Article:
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Group 5A

All the way back in 1869, Russian chemist Dmitri Mendeleev (1834-1907) created the framework for the modern Periodic Table. He sorted this table so that elements with like properties would be next to each other. Each column is its own group with contains like elements. 

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All the way back in 1869, Russian chemist Dmitri Mendeleev (1834-1907) created the framework for the modern Periodic Table. He sorted this table so that elements with like properties would be next to each other. Each column is its own group with contains like elements.

In this article, we will be looking at group 5A. We will learn the names of each element, their physical properties, their chemical properties, and what compounds that commonly form.

  • This article covers the elements of group 5A.
  • First, we will learn where group 5A is on the Periodic Table and see which elements are in this group.
  • Next, we will look at the Electron Configuration for each element in this group.
  • Then, we will learn about this group's Valence Electrons and how this effects these elements' oxidation states.
  • After that, we will look at some trends in this group's properties.
  • Lastly, we will look at some common compounds these elements will form.

Group 5A elements

Group 5A is the 15th column in the periodic table

Since this group is also the 15th column, it is also called group 15. In addition, these elements are sometimes called pnictogens. The word comes from the ancient Greek word "pnigein", meaning "to choke" since breathing pure Nitrogen gas (the first element of this group) can cause you to choke. Talk about a dark nickname!

Below is where you can find these elements on the periodic table:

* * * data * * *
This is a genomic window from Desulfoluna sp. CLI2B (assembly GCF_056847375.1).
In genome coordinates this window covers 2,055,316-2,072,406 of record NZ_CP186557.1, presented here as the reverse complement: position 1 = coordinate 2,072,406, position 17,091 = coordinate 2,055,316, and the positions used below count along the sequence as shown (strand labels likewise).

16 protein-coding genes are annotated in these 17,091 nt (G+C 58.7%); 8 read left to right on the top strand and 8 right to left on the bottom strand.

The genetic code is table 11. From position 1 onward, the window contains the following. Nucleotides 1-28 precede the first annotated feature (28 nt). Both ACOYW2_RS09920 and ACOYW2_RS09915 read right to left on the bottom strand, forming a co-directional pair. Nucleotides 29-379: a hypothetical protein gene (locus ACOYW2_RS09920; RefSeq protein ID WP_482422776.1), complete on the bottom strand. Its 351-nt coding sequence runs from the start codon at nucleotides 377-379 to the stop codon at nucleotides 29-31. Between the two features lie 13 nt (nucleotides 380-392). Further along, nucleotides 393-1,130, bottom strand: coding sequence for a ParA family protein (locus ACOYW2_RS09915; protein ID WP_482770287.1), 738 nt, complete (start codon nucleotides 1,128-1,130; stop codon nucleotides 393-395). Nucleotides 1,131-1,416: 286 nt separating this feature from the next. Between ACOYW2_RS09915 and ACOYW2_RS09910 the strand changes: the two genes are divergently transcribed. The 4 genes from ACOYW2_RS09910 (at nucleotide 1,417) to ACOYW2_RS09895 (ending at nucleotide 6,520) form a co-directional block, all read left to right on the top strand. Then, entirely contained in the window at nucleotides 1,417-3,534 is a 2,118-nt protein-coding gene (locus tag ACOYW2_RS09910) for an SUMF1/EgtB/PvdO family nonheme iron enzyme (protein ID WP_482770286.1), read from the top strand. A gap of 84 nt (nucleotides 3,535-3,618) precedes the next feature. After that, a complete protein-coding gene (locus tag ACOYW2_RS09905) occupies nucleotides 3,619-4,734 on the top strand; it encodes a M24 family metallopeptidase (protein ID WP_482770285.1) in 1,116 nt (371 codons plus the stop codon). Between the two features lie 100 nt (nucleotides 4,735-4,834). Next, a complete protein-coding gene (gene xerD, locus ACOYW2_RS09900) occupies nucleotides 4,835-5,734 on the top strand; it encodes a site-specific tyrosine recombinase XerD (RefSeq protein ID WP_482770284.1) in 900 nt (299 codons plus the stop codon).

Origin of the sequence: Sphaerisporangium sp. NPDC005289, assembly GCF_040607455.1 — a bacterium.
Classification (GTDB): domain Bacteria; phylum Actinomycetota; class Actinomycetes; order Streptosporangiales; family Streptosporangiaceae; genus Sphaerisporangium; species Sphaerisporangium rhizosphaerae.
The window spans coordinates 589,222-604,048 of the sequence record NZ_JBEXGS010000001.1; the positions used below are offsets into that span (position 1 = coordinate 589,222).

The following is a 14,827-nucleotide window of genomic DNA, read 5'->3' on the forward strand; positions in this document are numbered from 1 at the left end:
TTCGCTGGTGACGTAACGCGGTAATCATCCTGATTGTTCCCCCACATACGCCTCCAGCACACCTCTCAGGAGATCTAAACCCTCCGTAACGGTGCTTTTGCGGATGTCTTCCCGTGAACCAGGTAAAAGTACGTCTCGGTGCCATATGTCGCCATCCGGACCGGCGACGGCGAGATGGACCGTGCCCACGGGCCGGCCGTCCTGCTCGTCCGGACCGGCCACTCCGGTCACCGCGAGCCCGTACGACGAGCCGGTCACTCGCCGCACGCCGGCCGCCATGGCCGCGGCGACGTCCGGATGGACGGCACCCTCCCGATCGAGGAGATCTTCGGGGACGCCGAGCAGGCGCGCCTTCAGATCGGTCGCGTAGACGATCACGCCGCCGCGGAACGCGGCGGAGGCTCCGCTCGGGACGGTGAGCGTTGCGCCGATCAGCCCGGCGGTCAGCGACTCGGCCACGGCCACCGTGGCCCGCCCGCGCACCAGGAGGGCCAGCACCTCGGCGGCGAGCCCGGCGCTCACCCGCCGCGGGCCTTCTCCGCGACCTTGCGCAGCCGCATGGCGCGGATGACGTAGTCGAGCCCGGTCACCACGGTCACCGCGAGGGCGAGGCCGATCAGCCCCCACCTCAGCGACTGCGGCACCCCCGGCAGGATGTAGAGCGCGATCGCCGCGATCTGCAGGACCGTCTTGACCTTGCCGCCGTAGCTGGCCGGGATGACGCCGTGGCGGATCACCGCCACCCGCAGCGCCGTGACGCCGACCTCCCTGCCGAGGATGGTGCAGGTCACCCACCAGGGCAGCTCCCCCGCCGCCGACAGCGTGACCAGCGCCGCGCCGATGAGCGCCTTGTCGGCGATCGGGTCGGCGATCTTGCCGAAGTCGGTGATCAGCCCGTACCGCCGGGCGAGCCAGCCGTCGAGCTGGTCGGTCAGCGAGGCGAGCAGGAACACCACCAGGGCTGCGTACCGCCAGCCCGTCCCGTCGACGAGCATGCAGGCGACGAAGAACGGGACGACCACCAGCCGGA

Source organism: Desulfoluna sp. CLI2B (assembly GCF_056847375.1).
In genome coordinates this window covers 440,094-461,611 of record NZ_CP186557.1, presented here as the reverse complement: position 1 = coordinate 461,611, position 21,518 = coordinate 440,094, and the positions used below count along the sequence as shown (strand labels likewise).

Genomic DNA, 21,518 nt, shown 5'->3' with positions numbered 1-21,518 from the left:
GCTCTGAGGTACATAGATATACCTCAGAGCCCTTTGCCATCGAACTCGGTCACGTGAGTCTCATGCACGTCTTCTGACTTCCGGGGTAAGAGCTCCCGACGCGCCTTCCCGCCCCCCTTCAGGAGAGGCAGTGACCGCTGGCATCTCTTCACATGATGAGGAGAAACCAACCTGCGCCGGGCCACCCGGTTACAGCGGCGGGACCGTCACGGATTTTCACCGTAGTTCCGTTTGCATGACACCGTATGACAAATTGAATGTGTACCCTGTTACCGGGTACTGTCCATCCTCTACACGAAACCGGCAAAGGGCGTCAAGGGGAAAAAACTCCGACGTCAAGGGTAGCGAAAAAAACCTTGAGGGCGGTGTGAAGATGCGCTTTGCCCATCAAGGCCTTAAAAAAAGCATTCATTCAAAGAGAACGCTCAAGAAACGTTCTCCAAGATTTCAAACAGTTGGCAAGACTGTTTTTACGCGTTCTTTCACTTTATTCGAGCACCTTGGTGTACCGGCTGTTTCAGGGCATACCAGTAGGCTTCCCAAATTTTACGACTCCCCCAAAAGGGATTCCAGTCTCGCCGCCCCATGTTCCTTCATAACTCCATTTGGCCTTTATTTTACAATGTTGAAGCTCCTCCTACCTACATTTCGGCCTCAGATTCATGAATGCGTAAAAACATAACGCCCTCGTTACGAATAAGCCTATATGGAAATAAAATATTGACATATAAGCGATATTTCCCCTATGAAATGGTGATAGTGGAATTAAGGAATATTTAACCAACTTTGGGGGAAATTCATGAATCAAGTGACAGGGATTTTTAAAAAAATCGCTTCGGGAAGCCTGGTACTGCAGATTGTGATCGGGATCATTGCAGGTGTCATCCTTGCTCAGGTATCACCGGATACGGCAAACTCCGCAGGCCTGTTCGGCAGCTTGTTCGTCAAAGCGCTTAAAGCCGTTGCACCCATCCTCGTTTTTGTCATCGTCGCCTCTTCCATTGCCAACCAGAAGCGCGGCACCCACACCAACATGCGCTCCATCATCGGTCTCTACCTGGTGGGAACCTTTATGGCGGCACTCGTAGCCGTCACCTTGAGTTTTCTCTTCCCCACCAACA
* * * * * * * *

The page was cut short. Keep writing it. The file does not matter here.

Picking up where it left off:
Group 5A Group 5A on the periodic table StudySmarterFig.1-Where to find group 5A on the periodic table

The group is called "5A" since it is the 5th column across when you ignore the transition metals.

The elements in this group are:

  • Nitrogen (N)- Element 7
  • Phosphorus (P)- Element 15
  • Arsenic (As)- Element 33
  • Antimony (Sb)- Element 51
  • Bismuth (Bi)- Element 83
  • Moscovium (Mc)- Element 115**

**While Moscovium is a group 5A element, we will not be discussing it in this lesson. Moscovium is an extremely radioactive man-made element. While its properties have been estimated based on calculations, they are not widely confirmed, which is why we will not be discussing this element.

Group 5A electron configuration

Group 5A elements follow a trend in their electron configuration.

Electron Configuration tells us the distribution of electrons around a nucleus

Below is a table listing each element's electron configuration, where their Valence Electrons (outermost electrons) are highlighted in blue

Element nameElectron configuration
Nitrogen (N)1s22s22p3
Phosphorus (P)1s22s22p63s23p3
Arsenic (As)1s22s22p63s23p63d104s24p3
Antimony (Sb)1s22s22p63s23p63d104s24p64d105s25p3
Bismuth (Bi)1s22s22p63s23p63d104s24p64d105s25p64f145d106s26p3

Group 5A valence electrons

As you can see from their electron configurations, group 5A elements have 5 valence electrons.

Because of this, they have several possible oxidation states.

An element's oxidation state tells us the number of electrons lost (+n) or gained (-n) during Bonding

Let's break this down element by element:

  • Nitrogen
    • Can have any oxidation state between -3 and 5
    • Most common are -3 (gain 3 electrons to have a full set of valence electrons), +3 (can lose all valence p-electrons), +5 (can lose set of valence electrons to have a new, full set of lower energy valence electrons)
  • Phosphorus
    • Can have any oxidation state between -3 and 5
    • Most common are -3, +3, and +5
  • Arsenic
    • Can have -3, +3, and +5 oxidation states
  • Antimony
    • Can have -3, +3, and +5 oxidation states
  • Bismuth
    • Can have -3, +3, and +5 oxidation states

For the lighter group 5A elements (nitrogen, phosphorus, and arsenic) the -3 oxidation state is more common, however, for the heavier elements (antimony and bismuth), the +3 oxidation state is more common.

For heavier elements, it is easier to lose electrons than to gain them. This is because the outermost electrons are farther away from the nucleus, so it doesn't have as much "pull" on them.

Because of these oxidation states, these elements are also able to form stable double and triple bonds.